Hell's bells, I don't know where the time has gone. Mo specifically asked me to write about the results of constraint therapy for Hannah, and so I will, but first I'll give my excuses for why I am so very absent. I had meant to blog from Disneyland, but I was really in a lot of pain after oral surgery to extract a tooth and begin an implant process, so every time my kids were down and I could rest I didn't feel like getting on the computer. On the night before Thanksgiving, I slipped on ice carrying Hannah, two glass bowls and the school photos, all of which needed protecting and so I torqued my body in the air to not land on Hannah and thereby tore my hamstring. When folks picked us up and dusted us off the baby wasn't even damp. I win! I really seriously injured myself though, so now when I get my kids down in the evening I need to lie down and try to elevate my hamstring/thigh above my heart to reduce swelling (not easy). So, I beg your pardon if I normally comment on your blog, or if I normally give you something to read, and I've been letting you down. I look forward to things getting better in six to eight weeks. Yeah. Good times.
Hannah did three and a half weeks of constraint casting. The half week was added because I wanted someone professional to take the cast off, because my daughter is a smart cookie and if we do this again in six months I didn't want her to remember that I could take her cast off, I wanted it to be done by a therapist. We definitely see improvement in the use of her affected hand/arm. I would absolutely recommend this therapeutic approach. Hannah was upset but less so than I expected. I was a bit wound up for a while before the cast was put on because I thought she might cry for days and we would wimp out and give in and take it off. She really was fine at the outset, but she did have difficulty sleeping, and staying asleep, largely because the cast literally weighed ten percent of her tiny body weight. Those of you with bigger kids might not have this issue. My treating therapists have a child wear the cast and simply go about their daily lives, we didn't do the six hours of special OT that make up the basis of some programs in other parts of the country, so this was probably a lot easier. Hannah's biggest challenge was with eating, she simply would not use her right hand to put food in her mouth and she seemed indignant that she would be fed like a baby, but she did let us feed her. I was flexible about letting her use her binky more than we had, since I've been trying to reduce use and encourage more speech, but she foxed me by getting her day care minions to put her binky in her mouth. After a morning therapy session I dropped her at the day care and stayed to eat lunch with her so of course I fed her. Her little friends gathered around us to monitor the mom in their midst. I kept the binky clipped to her shirt so she'd have to use her right hand to get her binky in her mouth. When she would try to do it the movement really exposed that supination is something that we really need to work on but she developed a work around. I saw her look at her two favorite boys, and say "binky" and they both leapt in and tried to be the one to get the binky first and get it in her mouth. Minions! At age two! She has since moved to the next up aged class and now is at the bottom of the pecking order, where the toddlers take her binky out of her mouth and say "binky in your pocket, Hannah!"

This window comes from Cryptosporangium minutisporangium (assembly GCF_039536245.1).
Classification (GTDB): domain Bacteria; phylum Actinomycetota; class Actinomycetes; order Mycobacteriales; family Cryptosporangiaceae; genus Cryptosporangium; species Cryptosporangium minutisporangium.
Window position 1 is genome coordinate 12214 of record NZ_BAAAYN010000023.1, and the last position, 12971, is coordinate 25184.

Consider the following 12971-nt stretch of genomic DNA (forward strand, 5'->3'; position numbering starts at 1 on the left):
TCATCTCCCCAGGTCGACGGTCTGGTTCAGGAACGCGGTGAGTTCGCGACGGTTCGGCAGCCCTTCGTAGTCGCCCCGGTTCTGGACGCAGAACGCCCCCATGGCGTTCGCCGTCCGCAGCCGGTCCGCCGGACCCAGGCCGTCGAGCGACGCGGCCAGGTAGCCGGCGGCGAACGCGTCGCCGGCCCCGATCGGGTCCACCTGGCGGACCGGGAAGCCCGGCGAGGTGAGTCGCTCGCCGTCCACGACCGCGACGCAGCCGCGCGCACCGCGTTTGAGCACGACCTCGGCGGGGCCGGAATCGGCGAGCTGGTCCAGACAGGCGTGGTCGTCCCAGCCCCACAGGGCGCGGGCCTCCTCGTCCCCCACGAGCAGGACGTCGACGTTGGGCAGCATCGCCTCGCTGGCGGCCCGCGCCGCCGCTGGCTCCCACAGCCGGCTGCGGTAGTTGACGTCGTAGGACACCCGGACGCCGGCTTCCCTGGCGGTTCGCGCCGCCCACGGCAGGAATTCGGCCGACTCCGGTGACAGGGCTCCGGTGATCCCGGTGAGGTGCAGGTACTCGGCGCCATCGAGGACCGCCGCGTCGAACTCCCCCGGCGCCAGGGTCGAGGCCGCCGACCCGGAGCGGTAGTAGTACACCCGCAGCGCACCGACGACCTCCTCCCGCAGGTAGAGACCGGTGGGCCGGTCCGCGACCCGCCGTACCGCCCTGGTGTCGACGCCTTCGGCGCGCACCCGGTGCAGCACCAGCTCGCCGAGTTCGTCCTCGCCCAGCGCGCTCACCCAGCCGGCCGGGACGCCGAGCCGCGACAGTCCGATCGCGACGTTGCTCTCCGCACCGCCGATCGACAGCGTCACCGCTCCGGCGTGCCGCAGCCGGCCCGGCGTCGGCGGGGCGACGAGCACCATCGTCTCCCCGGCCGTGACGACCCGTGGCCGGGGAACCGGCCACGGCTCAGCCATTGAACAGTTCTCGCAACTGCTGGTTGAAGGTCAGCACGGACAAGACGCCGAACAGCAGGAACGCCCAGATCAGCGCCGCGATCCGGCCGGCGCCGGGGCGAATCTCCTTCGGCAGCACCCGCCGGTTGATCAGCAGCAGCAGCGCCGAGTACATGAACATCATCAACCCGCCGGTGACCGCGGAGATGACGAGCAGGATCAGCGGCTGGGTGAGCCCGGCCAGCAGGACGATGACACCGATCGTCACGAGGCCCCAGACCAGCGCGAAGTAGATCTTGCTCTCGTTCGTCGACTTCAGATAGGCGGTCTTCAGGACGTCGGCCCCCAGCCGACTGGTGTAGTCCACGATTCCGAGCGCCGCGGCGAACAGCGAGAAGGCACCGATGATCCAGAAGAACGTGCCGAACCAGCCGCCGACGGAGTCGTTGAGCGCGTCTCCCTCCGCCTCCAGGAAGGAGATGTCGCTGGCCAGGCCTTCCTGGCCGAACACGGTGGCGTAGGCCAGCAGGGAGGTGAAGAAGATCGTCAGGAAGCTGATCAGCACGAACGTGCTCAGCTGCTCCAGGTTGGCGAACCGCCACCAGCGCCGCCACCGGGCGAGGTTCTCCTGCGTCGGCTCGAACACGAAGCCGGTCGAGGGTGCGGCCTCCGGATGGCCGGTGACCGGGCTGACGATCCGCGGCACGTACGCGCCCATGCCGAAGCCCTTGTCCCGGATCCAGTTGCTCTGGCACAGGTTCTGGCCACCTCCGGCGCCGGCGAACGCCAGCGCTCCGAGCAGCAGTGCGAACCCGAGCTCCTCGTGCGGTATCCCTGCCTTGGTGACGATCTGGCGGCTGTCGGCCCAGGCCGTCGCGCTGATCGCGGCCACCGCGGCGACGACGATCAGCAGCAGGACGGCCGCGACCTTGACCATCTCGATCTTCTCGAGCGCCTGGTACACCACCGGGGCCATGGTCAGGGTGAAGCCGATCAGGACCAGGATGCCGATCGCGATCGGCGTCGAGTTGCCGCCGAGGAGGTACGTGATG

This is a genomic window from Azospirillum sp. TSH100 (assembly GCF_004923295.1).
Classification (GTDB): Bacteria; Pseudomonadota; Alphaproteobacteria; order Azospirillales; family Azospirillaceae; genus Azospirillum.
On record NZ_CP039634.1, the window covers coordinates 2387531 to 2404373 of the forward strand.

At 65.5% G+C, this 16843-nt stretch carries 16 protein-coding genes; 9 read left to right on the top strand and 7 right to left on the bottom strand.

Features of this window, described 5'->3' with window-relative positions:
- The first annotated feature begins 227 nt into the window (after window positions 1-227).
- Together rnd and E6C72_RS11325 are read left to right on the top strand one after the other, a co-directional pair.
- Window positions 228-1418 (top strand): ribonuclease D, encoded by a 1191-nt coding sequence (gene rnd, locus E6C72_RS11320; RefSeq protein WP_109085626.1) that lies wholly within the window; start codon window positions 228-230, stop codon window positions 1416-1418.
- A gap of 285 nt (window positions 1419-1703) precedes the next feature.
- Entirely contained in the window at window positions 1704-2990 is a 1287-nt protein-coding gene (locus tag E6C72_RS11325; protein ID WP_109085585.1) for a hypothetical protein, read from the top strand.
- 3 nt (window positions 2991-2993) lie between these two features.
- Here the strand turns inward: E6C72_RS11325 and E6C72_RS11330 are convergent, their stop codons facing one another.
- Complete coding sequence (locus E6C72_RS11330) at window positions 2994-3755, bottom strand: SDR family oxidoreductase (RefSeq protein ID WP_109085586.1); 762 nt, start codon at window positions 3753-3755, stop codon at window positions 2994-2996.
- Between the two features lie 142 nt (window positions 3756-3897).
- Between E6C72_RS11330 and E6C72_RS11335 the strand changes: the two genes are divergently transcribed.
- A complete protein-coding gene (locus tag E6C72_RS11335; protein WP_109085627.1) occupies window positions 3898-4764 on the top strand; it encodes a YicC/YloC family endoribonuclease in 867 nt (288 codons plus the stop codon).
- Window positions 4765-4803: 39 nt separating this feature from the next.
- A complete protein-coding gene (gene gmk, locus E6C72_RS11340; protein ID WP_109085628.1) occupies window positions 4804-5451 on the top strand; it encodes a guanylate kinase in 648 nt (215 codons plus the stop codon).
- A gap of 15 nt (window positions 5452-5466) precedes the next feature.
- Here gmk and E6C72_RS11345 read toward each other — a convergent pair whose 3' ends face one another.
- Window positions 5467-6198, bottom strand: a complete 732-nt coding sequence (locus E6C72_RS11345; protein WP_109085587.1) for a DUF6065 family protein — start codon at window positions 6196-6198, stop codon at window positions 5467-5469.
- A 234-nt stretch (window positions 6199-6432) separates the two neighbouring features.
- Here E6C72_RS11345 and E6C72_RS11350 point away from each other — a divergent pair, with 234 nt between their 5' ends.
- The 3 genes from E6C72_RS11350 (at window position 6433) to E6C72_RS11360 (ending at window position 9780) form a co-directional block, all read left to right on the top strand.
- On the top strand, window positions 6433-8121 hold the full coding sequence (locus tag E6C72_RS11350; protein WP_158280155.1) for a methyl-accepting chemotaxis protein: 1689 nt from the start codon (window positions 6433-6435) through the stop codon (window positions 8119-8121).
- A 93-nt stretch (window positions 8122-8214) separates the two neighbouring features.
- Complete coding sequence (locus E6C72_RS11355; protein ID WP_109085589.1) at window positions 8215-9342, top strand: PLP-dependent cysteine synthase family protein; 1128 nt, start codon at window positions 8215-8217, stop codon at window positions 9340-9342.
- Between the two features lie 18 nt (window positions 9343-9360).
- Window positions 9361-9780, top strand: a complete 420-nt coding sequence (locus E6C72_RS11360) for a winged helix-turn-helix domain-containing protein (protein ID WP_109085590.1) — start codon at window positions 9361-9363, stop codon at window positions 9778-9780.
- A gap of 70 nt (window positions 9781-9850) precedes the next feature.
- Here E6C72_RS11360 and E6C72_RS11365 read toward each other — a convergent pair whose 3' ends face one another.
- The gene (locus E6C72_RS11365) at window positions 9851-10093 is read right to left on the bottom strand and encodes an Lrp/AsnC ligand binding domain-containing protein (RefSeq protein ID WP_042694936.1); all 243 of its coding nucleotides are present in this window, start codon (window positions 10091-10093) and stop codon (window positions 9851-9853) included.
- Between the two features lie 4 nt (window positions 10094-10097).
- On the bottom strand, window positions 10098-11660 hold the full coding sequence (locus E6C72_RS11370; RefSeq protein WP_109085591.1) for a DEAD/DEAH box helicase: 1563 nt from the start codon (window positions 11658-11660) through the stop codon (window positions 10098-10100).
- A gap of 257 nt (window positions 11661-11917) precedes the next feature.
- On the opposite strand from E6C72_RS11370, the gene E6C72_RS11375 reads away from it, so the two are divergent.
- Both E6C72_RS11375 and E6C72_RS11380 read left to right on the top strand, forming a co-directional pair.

Results: extraordinary. the first week after removing the cast we were in Disneyland so I couldn't observe much in the way of the results because Hannah was not often in a place where she might pick up smaller items. I did buy some toys to encourage bilateral tasks - cookies in little plastic "jars" and things of that nature and we worked on those in the car. Now that we are home, I can see more of what she is doing with her affected hand. What is most noticeable is that she uses her hand much more automatically, or when necessary, she uses her hand to hold the thing she picked up first then picks up a second item with her good hand. She is much quicker to use her right hand to balance a cup or bottle, or hold a bowl of Cheetos while she feeds herself with her good hand.